In 2010 buildings accounted for 32% of total global final energy use, 19% of energy-related GHG emissions (including electricity-related), approximately one-third of black carbon emissions, and an eighth to a third of F-gases (medium evidence, medium agreement).
This energy use and related emissions may double or potentially even triple by mid-century due to several key trends. A very important trend is the increased access for billions of people in developing countries to adequate housing, electricity, and improved cooking facilities. The ways in which these energy-related needs will be provided will significantly determine trends in building energy use and related emissions. In addition, population growth, migration to cities, household size changes, and increasing levels of wealth and lifestyle changes globally will all contribute to significant increases in building energy use. The substantial new construction that is taking place in developing countries represents both a significant risk and opportunity from a mitigation perspective.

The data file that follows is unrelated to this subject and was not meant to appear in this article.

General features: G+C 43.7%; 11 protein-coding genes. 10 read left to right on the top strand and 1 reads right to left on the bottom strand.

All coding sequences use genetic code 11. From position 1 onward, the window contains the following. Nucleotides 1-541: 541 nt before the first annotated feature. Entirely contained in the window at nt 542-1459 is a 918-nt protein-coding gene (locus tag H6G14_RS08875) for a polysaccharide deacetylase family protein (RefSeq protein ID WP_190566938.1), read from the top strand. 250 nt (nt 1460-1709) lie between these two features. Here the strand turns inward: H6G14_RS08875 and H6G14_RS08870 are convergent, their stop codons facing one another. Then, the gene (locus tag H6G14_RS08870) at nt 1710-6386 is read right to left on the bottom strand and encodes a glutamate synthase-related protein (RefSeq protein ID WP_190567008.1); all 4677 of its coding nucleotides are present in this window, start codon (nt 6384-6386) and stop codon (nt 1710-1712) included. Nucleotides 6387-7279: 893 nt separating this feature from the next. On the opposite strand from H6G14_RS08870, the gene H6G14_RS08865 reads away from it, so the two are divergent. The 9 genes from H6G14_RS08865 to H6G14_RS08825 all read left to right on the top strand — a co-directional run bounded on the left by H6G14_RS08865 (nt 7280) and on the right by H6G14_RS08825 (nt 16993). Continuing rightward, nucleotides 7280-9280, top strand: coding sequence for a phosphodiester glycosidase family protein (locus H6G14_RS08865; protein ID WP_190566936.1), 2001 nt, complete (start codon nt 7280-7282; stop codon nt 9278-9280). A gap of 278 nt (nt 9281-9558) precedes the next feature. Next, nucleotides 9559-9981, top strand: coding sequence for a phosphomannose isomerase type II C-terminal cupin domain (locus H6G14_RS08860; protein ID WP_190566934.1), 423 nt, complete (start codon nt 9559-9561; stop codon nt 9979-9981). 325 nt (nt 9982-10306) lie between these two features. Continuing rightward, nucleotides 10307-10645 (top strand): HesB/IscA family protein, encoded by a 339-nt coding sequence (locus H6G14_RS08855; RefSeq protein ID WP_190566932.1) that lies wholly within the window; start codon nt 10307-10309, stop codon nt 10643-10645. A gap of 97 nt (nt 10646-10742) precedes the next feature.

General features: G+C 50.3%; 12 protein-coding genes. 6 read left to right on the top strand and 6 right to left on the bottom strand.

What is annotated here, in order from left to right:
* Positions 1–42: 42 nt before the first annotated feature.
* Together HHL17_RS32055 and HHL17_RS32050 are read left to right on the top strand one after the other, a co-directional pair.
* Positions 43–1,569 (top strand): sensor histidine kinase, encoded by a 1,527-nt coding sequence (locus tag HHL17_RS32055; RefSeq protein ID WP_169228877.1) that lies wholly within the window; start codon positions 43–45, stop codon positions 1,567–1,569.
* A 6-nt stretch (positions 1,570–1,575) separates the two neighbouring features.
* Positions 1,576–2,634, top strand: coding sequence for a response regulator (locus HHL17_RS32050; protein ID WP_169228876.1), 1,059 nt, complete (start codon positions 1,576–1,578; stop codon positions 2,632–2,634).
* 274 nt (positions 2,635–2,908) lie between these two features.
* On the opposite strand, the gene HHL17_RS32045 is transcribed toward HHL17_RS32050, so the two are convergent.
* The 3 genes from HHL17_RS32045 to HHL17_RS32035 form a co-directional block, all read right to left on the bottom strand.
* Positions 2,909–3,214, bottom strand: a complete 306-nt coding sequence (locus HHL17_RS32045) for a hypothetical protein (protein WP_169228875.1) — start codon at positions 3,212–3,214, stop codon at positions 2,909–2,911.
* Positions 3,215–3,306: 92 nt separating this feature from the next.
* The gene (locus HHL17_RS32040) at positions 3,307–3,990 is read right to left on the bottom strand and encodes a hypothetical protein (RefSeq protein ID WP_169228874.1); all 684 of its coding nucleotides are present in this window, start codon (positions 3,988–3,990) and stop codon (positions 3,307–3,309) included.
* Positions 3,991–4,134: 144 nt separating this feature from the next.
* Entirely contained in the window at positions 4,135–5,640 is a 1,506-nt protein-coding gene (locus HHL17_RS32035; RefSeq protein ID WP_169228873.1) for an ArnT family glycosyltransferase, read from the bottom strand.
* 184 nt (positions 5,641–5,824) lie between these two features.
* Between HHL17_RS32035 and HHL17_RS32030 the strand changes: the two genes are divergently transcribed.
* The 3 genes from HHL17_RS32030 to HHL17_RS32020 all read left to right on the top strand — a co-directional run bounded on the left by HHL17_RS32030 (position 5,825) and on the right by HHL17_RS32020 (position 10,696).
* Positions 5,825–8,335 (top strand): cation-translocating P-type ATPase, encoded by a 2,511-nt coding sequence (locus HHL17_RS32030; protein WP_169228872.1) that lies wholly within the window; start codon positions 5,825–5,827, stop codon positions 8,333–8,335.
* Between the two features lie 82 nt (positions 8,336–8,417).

This chapter aims to update the knowledge on the building sector since the Intergovernmental Panel on Climate Change (IPCC) Fourth Assessment Report (AR4) from a mitigation perspective. Buildings and activities in buildings are responsible for a significant share of GHG emissions, but they are also the key to mitigation strategies. In 2010, the building sector accounted for approximately 117 Exajoules (EJ) or 32% of global final energy consumption and 19% of energy-related CO2 emissions; and 51% of global electricity consumption. Buildings contribute to a significant amount of F-gas emissions , with large differences in reported figures due to differing accounting conventions, ranging from around an eighth to a third of all such emissions (9.3.6). The chapter argues that beyond a large emission role, mitigation opportunities in this sector are also significant, often very cost-effective, and are in many times associated with significant co-benefits that can exceed the direct benefits by orders of magnitude. The sector has significant mitigation potentials at low or even negative costs. Nevertheless, without strong actions emissions are likely to grow considerably—and they may even double by mid-century—due to several drivers. The chapter points out that certain policies have proven to be very effective and several new ones are emerging. As a result, building energy use trends have been reversed to stagnation or even reduction in some jurisdictions in recent years, despite the increases in affluence and population.